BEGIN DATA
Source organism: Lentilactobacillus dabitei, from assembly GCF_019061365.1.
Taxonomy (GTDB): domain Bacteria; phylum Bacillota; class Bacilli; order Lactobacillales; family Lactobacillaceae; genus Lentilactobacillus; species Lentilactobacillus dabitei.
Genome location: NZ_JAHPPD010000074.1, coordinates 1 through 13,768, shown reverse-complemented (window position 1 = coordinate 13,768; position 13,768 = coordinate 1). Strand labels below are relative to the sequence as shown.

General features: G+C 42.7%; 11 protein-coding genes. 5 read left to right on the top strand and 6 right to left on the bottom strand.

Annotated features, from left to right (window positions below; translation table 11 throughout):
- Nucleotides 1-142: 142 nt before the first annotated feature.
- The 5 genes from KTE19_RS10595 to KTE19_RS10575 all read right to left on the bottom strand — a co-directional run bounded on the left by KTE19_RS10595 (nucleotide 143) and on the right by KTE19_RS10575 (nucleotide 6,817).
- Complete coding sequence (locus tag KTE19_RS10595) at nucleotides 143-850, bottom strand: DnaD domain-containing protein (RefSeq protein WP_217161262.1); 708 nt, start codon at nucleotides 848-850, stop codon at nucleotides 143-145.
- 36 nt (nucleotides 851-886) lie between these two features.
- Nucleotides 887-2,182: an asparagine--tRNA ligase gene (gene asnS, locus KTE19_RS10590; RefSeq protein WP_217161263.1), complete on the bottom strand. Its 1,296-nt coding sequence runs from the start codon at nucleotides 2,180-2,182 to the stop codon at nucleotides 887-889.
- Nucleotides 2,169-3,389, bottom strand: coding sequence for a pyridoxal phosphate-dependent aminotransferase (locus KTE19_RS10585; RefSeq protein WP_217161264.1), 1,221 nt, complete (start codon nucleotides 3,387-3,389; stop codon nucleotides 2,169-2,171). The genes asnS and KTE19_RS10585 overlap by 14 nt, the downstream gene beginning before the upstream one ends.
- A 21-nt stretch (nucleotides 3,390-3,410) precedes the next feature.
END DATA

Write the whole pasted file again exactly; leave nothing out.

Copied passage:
Source organism: Lentilactobacillus dabitei, from assembly GCF_019061365.1.
Taxonomy (GTDB): domain Bacteria; phylum Bacillota; class Bacilli; order Lactobacillales; family Lactobacillaceae; genus Lentilactobacillus; species Lentilactobacillus dabitei.
Genome location: NZ_JAHPPD010000074.1, coordinates 1 through 13,768, shown reverse-complemented (window position 1 = coordinate 13,768; position 13,768 = coordinate 1). Strand labels below are relative to the sequence as shown.

General features: G+C 42.7%; 11 protein-coding genes. 5 read left to right on the top strand and 6 right to left on the bottom strand.

Annotated features, from left to right (window positions below; translation table 11 throughout):
- Nucleotides 1-142: 142 nt before the first annotated feature.
- The 5 genes from KTE19_RS10595 to KTE19_RS10575 all read right to left on the bottom strand — a co-directional run bounded on the left by KTE19_RS10595 (nucleotide 143) and on the right by KTE19_RS10575 (nucleotide 6,817).
- Complete coding sequence (locus tag KTE19_RS10595) at nucleotides 143-850, bottom strand: DnaD domain-containing protein (RefSeq protein WP_217161262.1); 708 nt, start codon at nucleotides 848-850, stop codon at nucleotides 143-145.
- 36 nt (nucleotides 851-886) lie between these two features.
- Nucleotides 887-2,182: an asparagine--tRNA ligase gene (gene asnS, locus KTE19_RS10590; RefSeq protein WP_217161263.1), complete on the bottom strand. Its 1,296-nt coding sequence runs from the start codon at nucleotides 2,180-2,182 to the stop codon at nucleotides 887-889.
- Nucleotides 2,169-3,389, bottom strand: coding sequence for a pyridoxal phosphate-dependent aminotransferase (locus KTE19_RS10585; RefSeq protein WP_217161264.1), 1,221 nt, complete (start codon nucleotides 3,387-3,389; stop codon nucleotides 2,169-2,171). The genes asnS and KTE19_RS10585 overlap by 14 nt, the downstream gene beginning before the upstream one ends.
- A 21-nt stretch (nucleotides 3,390-3,410) precedes the next feature.